Collaborative research project at the University of Minnesota and Children’s Minnesota, to improve diabetes knowledge among Minnesota-Somali children and their families
Minneapolis, Minnesota – September 9, 2015 – Researchers from the University of Minnesota and Children’s Minnesota are teaming up to develop new diabetes educational materials for Minnesota-Somali children and their families.
“We’ve noticed that the Somali children we’re treating have worse type 1 diabetes control than their non-Somali counterparts. We believe that a potential contributing factor stems from a lack of culturally relevant education materials,” said Muna Sunni, MBBCh, assistant professor of pediatric endocrinology in the University of Minnesota Medical School and physician at the University of Minnesota Masonic Children’s Hospital.
Sunni and Jennifer Kyllo, M.D., an endocrinologist at Children’s Minnesota, will develop new educational materials to address this issue through funding provided by the first Child Health Collaborative Grant Award, a $200,000 two-year grant funded by the University of Minnesota’s Clinical and Translational Science Institute (CTSI), the University of Minnesota Department of Pediatrics, and Children’s Minnesota.
“For years Children’s Minnesota and the University of Minnesota have been helping kids control diabetes and live a healthier life,” said Rob Payne, M.D., medical director for research at Children’s Minnesota. “But, in working with our community, we learned that there was room for improvement. This generous grant will help reduce the life-altering consequences of childhood diabetes.”
The researchers will work with parents of Somali children with type 1 diabetes to identify cultural gaps and barriers affecting care, such as mealtime customs, religious practices and food preferences. Educational materials will be produced in Somali, including videos, which will reach a larger audience and bypass literacy barriers.
“We hope these videos and other culturally relevant materials will be implemented in Somali communities across the U.S.,” said Kyllo. “By creating a model for educating Somali and other minority groups, we could make a huge impact on a wide range of health issues.”
Child Health Collaborative Grant
The grant concept emerged from discussions between Payne and Mark R. Schleiss, M.D., professor of pediatrics at the University of Minnesota and leader of the Child Health Initiative for the CTSI. “We created this grant program with our partners within the University and at Children’s because we realized the tremendous potential that partnerships – like the one Drs. Sunni and Kyllo formed – have in tackling child health issues,” Schleiss said.
Through the Child Health Collaborative Grant, CTSI and its community research partners will continue to fund future research collaborations outside the University that address important, unmet child health issues in Minnesota. It will be awarded every two years.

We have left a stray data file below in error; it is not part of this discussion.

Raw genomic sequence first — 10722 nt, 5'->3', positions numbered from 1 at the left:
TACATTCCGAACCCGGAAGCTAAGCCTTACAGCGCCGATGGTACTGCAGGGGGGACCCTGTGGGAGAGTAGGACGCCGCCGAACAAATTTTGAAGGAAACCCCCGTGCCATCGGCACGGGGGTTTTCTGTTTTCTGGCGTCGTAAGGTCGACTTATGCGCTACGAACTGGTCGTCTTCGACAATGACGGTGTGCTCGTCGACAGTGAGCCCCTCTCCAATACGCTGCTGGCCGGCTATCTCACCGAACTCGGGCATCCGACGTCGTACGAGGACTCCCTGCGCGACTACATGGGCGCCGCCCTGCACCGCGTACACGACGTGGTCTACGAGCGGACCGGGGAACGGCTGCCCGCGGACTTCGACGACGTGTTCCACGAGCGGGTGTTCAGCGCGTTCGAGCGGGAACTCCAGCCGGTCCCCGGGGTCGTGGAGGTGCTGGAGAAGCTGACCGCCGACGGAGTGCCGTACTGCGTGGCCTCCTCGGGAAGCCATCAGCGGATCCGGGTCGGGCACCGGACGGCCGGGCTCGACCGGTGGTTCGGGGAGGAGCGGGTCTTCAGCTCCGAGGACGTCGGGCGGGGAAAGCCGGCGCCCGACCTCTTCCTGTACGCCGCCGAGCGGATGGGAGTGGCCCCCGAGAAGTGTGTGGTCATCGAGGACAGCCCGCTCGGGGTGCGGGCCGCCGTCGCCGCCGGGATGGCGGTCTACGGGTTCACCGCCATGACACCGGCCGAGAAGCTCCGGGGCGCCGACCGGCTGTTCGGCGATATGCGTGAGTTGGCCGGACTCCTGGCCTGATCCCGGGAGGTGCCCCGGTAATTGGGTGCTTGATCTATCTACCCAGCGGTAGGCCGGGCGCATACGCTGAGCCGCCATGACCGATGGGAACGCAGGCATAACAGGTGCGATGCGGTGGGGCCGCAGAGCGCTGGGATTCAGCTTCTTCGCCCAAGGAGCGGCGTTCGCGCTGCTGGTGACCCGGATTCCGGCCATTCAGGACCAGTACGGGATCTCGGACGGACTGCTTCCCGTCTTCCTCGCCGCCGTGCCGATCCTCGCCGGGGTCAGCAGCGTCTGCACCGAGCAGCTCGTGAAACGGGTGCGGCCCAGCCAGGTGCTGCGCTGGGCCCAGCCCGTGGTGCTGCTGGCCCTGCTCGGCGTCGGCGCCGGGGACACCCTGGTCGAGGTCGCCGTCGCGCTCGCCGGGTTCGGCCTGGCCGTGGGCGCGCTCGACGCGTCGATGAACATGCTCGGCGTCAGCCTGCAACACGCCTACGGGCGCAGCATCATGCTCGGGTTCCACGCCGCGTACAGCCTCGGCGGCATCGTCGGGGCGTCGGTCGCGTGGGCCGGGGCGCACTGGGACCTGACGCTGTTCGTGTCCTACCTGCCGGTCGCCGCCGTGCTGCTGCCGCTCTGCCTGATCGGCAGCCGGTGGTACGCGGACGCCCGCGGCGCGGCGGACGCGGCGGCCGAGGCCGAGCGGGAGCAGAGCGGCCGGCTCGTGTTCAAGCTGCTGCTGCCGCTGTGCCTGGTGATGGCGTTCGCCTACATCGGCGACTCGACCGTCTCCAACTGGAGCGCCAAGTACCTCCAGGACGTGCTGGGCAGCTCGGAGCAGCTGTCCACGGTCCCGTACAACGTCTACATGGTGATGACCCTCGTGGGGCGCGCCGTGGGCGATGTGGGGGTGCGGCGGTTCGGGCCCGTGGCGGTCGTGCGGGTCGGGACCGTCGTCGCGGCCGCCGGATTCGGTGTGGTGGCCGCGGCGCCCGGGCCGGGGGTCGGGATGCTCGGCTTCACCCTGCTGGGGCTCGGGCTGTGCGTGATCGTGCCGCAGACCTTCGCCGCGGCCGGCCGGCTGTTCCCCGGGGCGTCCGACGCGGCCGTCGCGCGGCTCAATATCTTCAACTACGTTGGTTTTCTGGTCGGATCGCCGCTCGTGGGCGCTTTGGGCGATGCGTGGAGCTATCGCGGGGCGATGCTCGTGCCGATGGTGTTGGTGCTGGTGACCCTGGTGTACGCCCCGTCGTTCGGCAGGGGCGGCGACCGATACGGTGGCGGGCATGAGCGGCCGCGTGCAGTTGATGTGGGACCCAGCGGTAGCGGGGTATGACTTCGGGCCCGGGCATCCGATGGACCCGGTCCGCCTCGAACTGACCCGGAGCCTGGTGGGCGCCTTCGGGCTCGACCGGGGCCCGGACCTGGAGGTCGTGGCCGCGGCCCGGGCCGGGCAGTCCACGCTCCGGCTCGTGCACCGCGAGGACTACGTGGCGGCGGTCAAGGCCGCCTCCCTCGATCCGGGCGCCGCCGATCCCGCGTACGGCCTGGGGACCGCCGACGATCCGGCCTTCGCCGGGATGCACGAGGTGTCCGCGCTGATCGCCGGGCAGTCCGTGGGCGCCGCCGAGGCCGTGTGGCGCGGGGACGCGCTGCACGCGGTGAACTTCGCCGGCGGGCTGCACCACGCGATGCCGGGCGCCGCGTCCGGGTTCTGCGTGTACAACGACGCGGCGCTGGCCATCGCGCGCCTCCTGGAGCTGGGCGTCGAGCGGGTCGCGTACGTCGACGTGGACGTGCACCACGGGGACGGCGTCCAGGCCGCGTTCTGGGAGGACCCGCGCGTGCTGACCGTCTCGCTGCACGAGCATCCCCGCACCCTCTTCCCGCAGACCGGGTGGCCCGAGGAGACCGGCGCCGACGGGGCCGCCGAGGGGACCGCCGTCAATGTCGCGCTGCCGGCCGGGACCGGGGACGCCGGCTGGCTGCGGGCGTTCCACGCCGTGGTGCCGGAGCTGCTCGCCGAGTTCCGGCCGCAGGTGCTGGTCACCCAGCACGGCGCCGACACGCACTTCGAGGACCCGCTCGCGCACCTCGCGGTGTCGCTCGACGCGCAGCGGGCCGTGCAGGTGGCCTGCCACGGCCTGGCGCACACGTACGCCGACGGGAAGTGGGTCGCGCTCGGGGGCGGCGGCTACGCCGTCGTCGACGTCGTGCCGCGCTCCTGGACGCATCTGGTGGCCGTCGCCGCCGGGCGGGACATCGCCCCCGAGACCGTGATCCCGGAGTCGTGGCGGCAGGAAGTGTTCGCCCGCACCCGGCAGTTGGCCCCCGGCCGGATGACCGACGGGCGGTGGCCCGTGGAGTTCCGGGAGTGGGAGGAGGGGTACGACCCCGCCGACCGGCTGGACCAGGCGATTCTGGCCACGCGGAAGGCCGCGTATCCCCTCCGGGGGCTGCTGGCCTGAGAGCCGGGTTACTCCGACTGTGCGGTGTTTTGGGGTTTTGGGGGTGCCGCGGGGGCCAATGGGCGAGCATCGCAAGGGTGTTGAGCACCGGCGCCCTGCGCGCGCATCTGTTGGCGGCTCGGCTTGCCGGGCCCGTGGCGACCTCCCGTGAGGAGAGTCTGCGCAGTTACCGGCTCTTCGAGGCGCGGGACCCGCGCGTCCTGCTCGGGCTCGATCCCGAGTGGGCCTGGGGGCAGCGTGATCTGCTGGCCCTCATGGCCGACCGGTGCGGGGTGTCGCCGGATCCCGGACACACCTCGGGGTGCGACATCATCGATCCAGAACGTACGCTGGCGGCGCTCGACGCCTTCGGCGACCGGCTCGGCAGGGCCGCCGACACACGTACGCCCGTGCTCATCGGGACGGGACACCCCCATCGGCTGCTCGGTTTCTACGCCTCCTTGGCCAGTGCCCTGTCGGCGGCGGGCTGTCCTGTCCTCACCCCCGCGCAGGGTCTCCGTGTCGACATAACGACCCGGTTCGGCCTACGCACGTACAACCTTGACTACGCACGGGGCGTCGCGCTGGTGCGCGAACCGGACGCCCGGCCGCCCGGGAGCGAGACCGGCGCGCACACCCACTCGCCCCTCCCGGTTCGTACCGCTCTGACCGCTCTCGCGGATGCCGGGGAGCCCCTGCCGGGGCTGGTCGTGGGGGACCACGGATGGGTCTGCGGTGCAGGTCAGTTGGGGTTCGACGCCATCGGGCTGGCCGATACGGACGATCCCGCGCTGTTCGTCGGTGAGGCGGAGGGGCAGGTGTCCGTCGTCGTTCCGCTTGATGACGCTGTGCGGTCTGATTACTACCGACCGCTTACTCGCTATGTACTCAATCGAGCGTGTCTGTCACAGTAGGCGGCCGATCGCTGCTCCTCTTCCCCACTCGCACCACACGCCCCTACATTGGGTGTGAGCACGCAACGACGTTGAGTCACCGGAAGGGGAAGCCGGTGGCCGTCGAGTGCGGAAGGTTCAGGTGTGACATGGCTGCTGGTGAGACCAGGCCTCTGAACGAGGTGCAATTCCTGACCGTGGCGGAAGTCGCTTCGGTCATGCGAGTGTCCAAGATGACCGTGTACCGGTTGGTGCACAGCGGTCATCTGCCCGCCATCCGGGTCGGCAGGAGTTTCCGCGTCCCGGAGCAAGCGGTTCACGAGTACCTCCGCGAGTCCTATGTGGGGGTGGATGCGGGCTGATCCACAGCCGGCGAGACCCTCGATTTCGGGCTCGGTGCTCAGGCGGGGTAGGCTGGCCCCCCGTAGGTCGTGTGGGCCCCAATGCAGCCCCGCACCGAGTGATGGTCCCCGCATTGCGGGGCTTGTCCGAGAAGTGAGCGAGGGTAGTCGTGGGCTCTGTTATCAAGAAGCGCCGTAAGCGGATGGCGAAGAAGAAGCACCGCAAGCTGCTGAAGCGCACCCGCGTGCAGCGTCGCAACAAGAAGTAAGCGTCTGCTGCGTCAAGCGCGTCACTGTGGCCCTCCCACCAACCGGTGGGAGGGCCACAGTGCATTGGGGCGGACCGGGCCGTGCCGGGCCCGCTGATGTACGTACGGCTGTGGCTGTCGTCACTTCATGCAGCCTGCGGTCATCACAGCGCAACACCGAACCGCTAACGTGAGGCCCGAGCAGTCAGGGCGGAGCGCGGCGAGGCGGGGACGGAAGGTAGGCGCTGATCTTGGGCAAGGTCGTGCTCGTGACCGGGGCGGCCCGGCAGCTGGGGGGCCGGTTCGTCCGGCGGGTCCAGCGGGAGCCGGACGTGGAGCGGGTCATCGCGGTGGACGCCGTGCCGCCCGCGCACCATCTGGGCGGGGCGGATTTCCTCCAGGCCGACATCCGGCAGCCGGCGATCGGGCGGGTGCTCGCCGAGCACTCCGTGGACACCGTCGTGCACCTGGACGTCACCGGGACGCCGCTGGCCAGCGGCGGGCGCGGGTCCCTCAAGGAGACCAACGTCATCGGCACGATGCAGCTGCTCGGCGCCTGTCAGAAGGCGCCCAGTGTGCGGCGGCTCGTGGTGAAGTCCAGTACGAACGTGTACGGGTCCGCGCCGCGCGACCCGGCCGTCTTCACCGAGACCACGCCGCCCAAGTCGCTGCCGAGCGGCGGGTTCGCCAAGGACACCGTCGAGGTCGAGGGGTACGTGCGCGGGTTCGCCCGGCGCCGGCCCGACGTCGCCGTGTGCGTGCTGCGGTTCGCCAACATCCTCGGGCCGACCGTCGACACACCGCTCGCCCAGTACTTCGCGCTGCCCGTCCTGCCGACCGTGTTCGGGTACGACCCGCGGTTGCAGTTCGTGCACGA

Visionaries behind the grant program hope it will be yet another thread that unites child health specialists across the state in their shared mission of improving the quality of – and access to – care.
About the University of Minnesota’s Clinical and Translational Science Institute
The Clinical and Translational Science Institute (CTSI) is part of the University of Minnesota’s Academic Health Center. It is supported through the National Institutes of Health (NIH) Clinical and Translational Science Award (CTSA) program, and is one of more than 60 such medical research institutions across the United States working together to improve the ways clinical and translational research is conducted. CTSI helps University health researchers and community collaborative research partners accelerate discoveries toward better health through services, funding, and expert resources and support for the entire spectrum of clinical and translational research.
About Children’s Minnesota
Children’s Minnesota is one of the largest pediatric health systems in the United States and the only health system in Minnesota to provide care exclusively to children, from before birth through young adulthood. An independent and not-for-profit system since 1924, Children’s serves kids throughout the Upper Midwest at two free-standing hospitals, 12 primary and specialty-care clinics and six rehabilitation sites. Children’s maintains its longstanding commitment to the community to improve children’s health by providing high-quality, family-centered pediatric services and advancing those efforts through research and education. This work is made possible in large part by generous philanthropic and volunteer support from individuals and organizations throughout the state and region. An award-winning health system, Children’s is regularly ranked by U.S. News & World Report as a top children’s hospital. Please visit childrensMN.org.